To read the rest, click here. In the second review, I dismiss "Runaway" in short order.
Personal philosophy time: You have just realized you possess the amazing ability to bend space and time to your will. Do you use it to:
A) Travel cheaply to faraway places?
B) Fiddle with the clocks at your dead-end job?
C) Get into the opposite-sex bathroom without being stopped at the door?
D) Save the world?
For Hiro Nakamura, the aptly named breakout character of NBC's wild new drama "Heroes," the answer is more E) All of the above.
Played by Masi Oka, Hiro is a Tokyo-based cubicle drone and unabashed geek, the kind of guy who quotes X-Men comics and "Star Trek" episodes to explain how his powers work.
"Every hero must learn his purpose," Hiro tells a disbelieving co-worker. "Then he'll be tested and called to greatness."
"I think I need a stiff drink," the friend replies. "Beam us up, Scotty."
Like so many other new shows this season, "Heroes" is about total strangers -- a college professor in India, a west Texas cheerleader, an LA cop, a Vegas stripper and a New York politician, among others -- who are brought together under unusual circumstances. The circumstances just happen to involve flight, teleportation and telepathy.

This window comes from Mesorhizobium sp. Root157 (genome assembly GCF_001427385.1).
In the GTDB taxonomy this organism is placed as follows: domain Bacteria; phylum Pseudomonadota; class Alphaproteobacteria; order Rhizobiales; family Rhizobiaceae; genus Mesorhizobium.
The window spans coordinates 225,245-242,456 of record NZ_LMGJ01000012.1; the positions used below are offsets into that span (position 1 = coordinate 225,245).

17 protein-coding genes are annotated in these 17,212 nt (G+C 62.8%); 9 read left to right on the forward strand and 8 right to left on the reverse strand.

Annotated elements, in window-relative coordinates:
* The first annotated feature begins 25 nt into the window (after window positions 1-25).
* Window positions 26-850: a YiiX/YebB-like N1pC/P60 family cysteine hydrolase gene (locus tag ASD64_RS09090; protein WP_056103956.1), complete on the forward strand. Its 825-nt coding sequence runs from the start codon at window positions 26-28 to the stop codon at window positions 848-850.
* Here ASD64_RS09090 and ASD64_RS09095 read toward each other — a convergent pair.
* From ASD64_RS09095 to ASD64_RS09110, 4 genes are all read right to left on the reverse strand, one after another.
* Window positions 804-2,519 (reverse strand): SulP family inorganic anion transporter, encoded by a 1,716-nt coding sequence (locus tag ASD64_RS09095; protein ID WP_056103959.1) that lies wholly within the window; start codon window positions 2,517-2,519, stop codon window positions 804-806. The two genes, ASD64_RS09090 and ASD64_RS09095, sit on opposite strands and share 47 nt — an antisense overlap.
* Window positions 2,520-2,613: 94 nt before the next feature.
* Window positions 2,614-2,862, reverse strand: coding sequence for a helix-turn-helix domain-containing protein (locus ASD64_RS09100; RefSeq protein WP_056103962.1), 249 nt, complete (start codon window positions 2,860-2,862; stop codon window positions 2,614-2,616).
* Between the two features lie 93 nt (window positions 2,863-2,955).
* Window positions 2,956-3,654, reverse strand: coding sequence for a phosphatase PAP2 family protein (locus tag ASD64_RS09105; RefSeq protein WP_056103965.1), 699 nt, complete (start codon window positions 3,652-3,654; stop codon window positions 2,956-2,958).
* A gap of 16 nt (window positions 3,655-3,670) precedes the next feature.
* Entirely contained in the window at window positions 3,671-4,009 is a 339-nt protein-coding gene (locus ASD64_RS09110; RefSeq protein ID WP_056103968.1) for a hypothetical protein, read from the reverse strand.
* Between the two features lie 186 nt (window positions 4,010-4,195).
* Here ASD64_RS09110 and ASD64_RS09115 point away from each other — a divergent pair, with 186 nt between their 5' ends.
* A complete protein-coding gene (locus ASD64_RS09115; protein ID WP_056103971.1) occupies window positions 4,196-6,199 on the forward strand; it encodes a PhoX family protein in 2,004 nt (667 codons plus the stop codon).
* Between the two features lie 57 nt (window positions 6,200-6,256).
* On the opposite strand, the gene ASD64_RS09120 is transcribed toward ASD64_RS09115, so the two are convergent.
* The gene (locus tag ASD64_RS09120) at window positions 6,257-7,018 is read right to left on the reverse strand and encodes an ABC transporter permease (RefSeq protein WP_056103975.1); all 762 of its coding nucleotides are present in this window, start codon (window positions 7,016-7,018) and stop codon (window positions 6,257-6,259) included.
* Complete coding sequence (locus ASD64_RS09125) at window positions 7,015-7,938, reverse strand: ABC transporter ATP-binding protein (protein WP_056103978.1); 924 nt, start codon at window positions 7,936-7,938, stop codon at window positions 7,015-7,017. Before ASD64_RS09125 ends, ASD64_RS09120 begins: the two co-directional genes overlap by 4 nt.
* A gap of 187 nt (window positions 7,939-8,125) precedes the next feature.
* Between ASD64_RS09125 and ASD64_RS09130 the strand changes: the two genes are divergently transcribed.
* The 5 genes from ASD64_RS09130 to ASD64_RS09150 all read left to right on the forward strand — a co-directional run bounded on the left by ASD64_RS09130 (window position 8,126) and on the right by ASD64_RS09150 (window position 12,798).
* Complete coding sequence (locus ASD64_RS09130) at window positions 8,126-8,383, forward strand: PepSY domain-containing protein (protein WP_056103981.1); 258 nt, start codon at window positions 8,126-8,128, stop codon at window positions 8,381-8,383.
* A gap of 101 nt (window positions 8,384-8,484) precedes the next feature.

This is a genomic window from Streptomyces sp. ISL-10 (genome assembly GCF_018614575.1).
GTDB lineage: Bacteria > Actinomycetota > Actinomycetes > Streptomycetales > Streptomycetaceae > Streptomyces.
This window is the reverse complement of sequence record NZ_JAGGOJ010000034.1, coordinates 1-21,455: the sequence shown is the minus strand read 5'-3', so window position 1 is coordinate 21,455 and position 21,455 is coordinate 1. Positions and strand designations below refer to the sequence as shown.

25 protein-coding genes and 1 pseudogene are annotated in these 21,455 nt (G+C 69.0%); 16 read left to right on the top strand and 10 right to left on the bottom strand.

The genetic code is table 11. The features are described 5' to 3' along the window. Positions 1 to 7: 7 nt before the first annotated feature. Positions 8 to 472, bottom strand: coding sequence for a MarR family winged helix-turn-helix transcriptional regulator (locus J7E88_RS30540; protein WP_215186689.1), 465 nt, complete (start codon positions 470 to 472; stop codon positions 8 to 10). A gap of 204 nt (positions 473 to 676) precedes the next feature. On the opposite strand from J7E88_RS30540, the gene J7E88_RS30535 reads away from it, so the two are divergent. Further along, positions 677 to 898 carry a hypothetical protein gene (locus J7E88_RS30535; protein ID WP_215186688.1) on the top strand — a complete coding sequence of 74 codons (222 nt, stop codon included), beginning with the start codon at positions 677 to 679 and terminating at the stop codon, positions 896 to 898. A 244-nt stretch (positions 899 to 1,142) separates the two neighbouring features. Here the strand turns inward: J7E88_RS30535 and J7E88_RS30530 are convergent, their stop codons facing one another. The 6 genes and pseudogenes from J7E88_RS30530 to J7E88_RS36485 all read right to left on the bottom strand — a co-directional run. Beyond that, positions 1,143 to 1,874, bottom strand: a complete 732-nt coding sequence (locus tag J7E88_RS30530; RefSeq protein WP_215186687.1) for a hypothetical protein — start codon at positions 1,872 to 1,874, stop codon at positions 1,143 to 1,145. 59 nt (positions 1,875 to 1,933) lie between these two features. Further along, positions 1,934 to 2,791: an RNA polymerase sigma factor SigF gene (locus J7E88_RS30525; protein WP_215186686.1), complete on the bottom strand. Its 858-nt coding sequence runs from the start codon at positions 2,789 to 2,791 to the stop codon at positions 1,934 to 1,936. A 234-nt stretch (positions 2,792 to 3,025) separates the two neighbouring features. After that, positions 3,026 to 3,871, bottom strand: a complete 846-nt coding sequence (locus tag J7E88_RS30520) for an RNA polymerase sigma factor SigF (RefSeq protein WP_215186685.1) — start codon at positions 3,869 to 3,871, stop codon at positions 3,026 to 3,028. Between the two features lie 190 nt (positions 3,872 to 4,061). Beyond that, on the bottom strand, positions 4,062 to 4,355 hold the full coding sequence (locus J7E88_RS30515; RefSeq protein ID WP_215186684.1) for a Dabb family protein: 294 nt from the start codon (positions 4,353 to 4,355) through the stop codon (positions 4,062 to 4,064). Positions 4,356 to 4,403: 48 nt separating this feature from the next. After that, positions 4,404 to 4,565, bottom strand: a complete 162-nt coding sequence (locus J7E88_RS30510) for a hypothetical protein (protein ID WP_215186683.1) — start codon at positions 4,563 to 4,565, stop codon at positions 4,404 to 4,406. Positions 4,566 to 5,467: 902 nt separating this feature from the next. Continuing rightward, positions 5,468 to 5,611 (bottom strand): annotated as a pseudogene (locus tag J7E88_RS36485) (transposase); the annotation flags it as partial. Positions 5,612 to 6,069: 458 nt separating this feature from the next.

"Heroes" has the kind of ambitious narrative and visual style you wouldn't expect from producer Tim Kring, the man who brought the world "Teen Wolf II" and "Crossing Jordan." But as if possessed by a super power of his own, Kring has created a big, colorful, messy, involving, funny explosion of a show. If it's not the best new series of the season, it's definitely the most memorable.
For a brand-new network, there's not much new to see on the CW. A mash-up of the best bits of the WB and UPN, the awkwardly titled network begins its first season of existence with only two shows that weren't on the air last spring. One, "The Game," is a spin-off of UPN's "Girlfriends." The other, "Runaway" (tonight at 9 on Ch. 11) is like a Frankenstein's monster stitched together from pieces of dead shows from both networks. And like the big guy with the bolts in his neck, all the parts looked better on their original bodies.To read the rest, click here.